Gender Politics – Has the Industry Gone Too Far?

Categorized as Alleged Conflict of Interest, Alleged Racism & Discrimination, Community Posts Tagged

ACE Producers:

Torino Film Lab staff page:

Cannes’ Residency Fall 2023:

The Israeli Film Fund social media banner:

Has gender politics in the film industry, mirroring society as a whole, has gone too far in correcting historical injustices, and is de facto engaged in illegal discrimination on the basis of gender, race and other physical characteristics? We’ve already touched on the subject here.

Historically, traditional liberalism pursued a society indifferent to race and color, focusing on individual merit and abilities.

People were encouraged to do their best, whoever they were, in a promise that society will treat them as equals, legally and otherwise. We were educated and told to be blind to people’s gender and race.

In the West, this has been the case since about 1970s, and for over 50 years. (Developing countries, and lower social and economic communities in the West, are completely excluded from this discussion.)

While traditional liberalism encouraged people to look at others as equal human beings rather than a mathematical sum of their gender + race + sexual orientation + nationality and other attributes they were born with, in 2020’s we have reverted to a place where people and their opportunities have been reduced to their identity, similar to the situation in Europe in the 1930’s:

For the past five years, white, straight, male writers and directors with experience and successful track records have been sidelined. We’ve essentially been told that because of our race and gender, we need not apply.

This may not be obvious at first glance. There sure seemed to be a lot of white dudes at the Golden Globes, right? Well, this doesn’t impact the top 2% of writers, showrunners, and directors since they’re in the rarified air where they get work no matter what.

And the saddest part of all this is that most of the people who would fill that room are some of the most liberal people I know—people who have gone out of their way to foster new and unique voices.

Anonymous letter – A VETERAN SCREENWRITER’S PLOT TWIST ON HOLLYWOOD’S DEI CULTURAL SHIFT – filmthreat.com

It’s crucial to distinguish ‘equality of opportunity’ from ‘equality of outcome.’ The latter suggests enforcing uniform outcomes through reverse discrimination with disregard to merit or personal abilities. This approach, which imposes “top-down” equality, masks the underlying issues of society, in education, the distribution of economic resources, etc, rather than addressing them directly.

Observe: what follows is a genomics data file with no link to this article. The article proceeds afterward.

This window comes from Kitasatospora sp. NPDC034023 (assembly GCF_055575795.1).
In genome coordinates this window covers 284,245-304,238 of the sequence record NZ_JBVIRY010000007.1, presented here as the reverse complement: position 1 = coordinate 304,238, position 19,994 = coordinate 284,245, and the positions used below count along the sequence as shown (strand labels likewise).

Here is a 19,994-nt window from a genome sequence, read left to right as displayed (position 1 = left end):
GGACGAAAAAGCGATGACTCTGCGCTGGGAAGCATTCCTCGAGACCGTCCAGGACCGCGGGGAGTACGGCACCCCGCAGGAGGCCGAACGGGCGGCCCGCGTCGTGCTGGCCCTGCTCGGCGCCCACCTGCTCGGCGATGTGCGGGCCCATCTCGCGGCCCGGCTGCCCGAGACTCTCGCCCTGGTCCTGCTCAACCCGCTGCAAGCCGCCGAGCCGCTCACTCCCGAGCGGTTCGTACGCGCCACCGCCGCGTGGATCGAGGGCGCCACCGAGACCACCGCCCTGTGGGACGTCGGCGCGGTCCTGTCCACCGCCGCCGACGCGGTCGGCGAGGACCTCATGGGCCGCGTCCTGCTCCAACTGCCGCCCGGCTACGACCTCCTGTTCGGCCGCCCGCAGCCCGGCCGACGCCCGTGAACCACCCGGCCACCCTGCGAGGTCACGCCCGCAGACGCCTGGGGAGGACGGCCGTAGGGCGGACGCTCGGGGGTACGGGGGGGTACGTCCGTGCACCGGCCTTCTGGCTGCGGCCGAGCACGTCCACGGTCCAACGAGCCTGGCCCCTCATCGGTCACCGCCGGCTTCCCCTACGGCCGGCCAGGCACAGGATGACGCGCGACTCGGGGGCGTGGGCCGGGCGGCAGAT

This process is done with an extreme invasion to personal information and privacy, when people everywhere are now forced to expose data that they otherwise might not want to make public.

By focusing on superficial equality of outcome, it treats the symptoms rather than the root causes and promotes further division, discrimination and as a side effect, degrading of artistic output.

Some critics have labeled it as the ‘exclusion of POT’, that is, the exclusion of People of Talent, to the detriment of the industry, audiences, and society as a whole.

This phenomenon, socially violent and extreme, wide spread in society as whole, has unfortunately but expectedly, is now met with a backlash from the extreme Right of the political spectrum, with a huge increase in the support of extreme rightwing politicians everywhere, undermining and putting at risk the very existence of liberal democracies in the West, with Trump likely to win the next US presidential elections, along with other autocrats and fascists all over the world.

Film Industry Watch advocates for unequivocal equality of opportunity in both the film industry and society broadly. We believe every individual deserves equal treatment, irrespective of gender, race, sexual orientation, or other characteristics. We support nurturing equal opportunities from the outset, emphasizing enhanced education and financial assistance for underprivileged sectors and communities.

The images on the page were taken from: https://www.torinofilmlab.it/teams and other public sources.

Leave a comment

Your email address will not be published. Required fields are marked *